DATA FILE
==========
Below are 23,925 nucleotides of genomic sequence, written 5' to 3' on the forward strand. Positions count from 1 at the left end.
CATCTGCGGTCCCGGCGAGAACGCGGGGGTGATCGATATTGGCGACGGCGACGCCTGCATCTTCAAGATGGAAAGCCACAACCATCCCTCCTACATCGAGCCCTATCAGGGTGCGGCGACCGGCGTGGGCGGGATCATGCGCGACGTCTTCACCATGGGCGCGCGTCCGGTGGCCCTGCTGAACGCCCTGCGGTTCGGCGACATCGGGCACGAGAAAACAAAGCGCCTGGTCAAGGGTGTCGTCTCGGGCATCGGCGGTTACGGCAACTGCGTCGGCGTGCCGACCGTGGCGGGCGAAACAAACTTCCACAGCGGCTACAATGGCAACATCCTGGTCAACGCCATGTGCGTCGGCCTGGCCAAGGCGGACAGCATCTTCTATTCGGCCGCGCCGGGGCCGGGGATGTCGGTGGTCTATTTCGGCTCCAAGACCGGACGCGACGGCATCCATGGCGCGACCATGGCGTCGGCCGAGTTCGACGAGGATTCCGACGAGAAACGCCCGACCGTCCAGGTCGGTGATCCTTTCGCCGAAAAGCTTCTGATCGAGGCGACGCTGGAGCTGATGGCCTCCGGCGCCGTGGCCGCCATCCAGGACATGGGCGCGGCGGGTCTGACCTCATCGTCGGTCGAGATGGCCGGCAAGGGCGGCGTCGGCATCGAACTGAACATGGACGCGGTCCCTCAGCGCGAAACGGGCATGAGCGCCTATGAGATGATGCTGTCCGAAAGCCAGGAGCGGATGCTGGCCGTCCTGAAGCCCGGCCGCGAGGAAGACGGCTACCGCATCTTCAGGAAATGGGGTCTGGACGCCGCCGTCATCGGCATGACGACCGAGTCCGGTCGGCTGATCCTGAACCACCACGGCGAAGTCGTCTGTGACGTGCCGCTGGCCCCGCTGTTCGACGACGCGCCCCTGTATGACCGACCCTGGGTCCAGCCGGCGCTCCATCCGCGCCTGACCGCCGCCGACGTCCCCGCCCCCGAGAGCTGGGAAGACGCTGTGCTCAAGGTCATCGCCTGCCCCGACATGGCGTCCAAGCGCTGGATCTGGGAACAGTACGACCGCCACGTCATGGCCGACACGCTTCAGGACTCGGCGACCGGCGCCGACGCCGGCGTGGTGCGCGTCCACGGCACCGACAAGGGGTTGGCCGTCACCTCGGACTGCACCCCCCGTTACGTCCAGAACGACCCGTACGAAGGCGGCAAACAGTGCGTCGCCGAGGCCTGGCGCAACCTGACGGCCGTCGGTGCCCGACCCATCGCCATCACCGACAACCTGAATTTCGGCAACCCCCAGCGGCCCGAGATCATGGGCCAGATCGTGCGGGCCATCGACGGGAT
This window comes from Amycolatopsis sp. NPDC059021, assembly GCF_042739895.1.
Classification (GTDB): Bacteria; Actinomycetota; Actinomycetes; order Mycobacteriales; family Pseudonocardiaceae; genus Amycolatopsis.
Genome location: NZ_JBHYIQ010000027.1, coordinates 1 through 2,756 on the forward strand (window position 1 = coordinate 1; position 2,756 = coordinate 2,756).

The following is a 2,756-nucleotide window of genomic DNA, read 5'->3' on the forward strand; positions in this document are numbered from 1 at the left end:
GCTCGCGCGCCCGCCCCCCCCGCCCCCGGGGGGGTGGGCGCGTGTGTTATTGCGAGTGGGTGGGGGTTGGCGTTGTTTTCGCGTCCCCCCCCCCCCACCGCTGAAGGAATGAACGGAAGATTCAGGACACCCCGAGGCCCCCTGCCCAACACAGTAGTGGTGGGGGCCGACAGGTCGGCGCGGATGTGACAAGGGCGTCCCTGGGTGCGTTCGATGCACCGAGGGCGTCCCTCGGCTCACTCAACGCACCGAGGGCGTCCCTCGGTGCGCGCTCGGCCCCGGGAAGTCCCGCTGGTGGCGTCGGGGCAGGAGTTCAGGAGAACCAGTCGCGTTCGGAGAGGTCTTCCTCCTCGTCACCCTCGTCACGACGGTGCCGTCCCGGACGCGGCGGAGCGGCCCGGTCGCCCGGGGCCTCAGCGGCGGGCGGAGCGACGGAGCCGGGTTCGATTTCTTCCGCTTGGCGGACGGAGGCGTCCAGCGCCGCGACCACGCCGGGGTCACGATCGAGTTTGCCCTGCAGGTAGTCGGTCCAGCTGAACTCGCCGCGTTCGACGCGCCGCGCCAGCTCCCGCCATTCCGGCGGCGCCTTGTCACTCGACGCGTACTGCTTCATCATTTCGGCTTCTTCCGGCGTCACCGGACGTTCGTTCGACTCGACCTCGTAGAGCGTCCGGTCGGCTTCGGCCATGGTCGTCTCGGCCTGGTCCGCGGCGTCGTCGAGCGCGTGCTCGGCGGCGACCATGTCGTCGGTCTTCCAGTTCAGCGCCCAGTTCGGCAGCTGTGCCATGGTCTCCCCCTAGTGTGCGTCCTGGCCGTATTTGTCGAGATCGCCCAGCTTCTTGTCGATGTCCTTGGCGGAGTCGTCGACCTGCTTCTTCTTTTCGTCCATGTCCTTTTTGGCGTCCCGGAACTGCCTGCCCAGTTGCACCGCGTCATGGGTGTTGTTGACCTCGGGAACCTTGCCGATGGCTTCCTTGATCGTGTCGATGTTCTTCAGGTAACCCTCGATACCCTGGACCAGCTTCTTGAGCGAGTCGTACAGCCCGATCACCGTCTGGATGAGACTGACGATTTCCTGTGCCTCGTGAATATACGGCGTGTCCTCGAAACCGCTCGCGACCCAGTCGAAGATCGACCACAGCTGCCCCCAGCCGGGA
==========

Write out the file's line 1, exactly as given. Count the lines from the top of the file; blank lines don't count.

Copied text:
Below are 23,925 nucleotides of genomic sequence, written 5' to 3' on the forward strand. Positions count from 1 at the left end.